Harbord Diggers veteran ring keeper, Matty ‘V’ Vanderbergh, gives his emotional verdict on the greatest game in Australia.
Walk into any licensed venue in Australia after midday on April 25 and you’ll instantly hear the rumble, the chants and the cheers. Raucous laughter will fill the air, pennies will be tossed and hoards of revelers will place their bets and their money on tails and heads.
For Northern Beaches local Matt Vanderbergh, Anzac Day is very possibly his favourite day of the year. For the past 16 years the 43-year-old, dad of two, has undertaken the role of ring keeper at the Harbord Diggers.
“I’m a family man with a normal Aussie job and one day a year I put on the two-up shirt,” he says proudly.
History declares two-up a coin toss game that was favoured by Australian soldiers in the trenches during World War 1 and on Anzac Day each year the Harbord Diggers puts on the biggest two-up game in the Southern Hemisphere. But for Matty ‘V’ this special anniversary is about so much more than just a game.
“Everyone understands what was sacrificed in the war and for me it’s a great honour to be involved,” he says. “But it’s not about me and it’s not about the game – it’s about the men and everything they fought for.”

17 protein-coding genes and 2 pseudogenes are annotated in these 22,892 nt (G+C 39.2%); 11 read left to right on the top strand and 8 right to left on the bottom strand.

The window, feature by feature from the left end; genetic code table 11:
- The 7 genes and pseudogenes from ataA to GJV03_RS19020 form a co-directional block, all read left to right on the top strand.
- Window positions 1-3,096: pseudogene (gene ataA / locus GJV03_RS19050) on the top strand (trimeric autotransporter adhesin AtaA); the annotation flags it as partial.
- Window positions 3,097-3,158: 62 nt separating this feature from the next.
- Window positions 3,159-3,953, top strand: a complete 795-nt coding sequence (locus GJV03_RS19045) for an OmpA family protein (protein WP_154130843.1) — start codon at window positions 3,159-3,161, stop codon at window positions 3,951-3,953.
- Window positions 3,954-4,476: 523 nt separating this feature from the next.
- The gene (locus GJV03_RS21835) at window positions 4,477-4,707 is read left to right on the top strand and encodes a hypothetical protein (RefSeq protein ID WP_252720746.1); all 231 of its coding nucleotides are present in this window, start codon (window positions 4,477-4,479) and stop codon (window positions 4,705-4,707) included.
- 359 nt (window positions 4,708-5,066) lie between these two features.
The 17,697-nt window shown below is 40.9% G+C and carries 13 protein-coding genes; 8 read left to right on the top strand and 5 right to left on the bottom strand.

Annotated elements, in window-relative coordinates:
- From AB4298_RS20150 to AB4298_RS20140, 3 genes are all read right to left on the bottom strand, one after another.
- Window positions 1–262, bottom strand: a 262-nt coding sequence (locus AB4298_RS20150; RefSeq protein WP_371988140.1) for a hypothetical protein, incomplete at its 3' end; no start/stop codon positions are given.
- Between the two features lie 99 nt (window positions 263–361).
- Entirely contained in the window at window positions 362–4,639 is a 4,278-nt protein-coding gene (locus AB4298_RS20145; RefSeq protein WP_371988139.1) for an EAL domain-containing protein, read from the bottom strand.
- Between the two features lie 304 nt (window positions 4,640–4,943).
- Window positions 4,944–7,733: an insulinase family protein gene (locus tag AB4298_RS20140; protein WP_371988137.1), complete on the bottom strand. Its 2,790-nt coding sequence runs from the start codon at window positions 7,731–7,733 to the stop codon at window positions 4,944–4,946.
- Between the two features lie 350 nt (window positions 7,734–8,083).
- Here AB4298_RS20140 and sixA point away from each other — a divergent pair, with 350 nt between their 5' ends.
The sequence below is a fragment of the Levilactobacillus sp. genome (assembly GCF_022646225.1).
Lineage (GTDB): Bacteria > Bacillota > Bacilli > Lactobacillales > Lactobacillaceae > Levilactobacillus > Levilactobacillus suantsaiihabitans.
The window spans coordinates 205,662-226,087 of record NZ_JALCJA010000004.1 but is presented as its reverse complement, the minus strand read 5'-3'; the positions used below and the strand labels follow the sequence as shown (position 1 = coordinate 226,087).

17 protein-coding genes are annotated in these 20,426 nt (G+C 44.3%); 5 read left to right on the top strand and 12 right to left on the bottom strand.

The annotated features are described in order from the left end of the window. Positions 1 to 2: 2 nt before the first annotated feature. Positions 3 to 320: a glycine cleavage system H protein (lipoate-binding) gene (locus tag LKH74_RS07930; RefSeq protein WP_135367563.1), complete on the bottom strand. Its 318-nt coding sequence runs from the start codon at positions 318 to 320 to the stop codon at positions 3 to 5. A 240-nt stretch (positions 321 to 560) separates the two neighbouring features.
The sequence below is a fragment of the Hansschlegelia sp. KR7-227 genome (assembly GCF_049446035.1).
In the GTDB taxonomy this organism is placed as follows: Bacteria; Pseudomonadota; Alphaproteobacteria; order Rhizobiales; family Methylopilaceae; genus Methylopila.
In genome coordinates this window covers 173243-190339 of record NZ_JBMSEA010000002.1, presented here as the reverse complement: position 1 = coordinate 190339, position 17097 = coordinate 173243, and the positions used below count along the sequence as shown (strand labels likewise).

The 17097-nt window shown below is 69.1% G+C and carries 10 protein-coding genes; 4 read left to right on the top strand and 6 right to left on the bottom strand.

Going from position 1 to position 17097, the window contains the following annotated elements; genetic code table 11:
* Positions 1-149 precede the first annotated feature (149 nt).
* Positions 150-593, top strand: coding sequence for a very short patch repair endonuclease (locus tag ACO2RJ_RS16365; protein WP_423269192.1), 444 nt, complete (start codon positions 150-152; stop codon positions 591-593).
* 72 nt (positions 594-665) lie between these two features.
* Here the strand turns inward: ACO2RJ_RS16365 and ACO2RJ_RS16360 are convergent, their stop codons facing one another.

“I see Anzac Day in two distinct parts,” he continues. “The morning is all about reflection
– it is somber and a time to pay your respects. The afternoon is a time to be enjoyed. It’s about the celebration of life and a time for Aussies to be Aussies.”
While some are concerned the importance of Anzac Day is being lost to excessive drinking and yobbish behaviour, Matt has a different perspective, thanks to an encounter he once had
with a Digger.
“To me the Anzac spirit is about mateship,” he says matter-of-factly. “When I was 19 I went down at Pittwater RSL on Anzac Day and I was just a young bloke, having a few beers with my mates and playing two-up. I was being loud and raucous and a bit of a larrikin. Anyway I went to the bar and an old Digger sat next to me. He looked at me all teary and I said, ‘Hello mate, have you had a good day?’ And he said, ‘Let me buy you a beer.’ I said, ‘Mate, there is no way on earth you’re buying me a beer. This is your day – I’ll buy you a beer.’ He said, ‘No, I’m buying you a beer. And
I said, ‘Why?’ He goes, ‘You’re the reason me and my mates fought, so you can be a larrikin today and I’m really pleased that you’re here, being a larrikin. You’re doing exactly what me and my mates fought for.’”
“Later in life, when I became part of the two-up movement, I always tried to keep that as the essence of the day – the fun, the mateship and idea of being an Aussie larrikin. That Digger is the reason I play two-up the way I do.”
For most of us Anzac Day is an emotional one. A day to remember, commemorate and celebrate the soldiers who courageously fought for our country and died for our freedom. While none of Matts family went to war he does have his own memories to talk about.
“My grandpa was a mad gambler and I grew up hearing stories of him playing two-up illegally in Bondi,” he grins.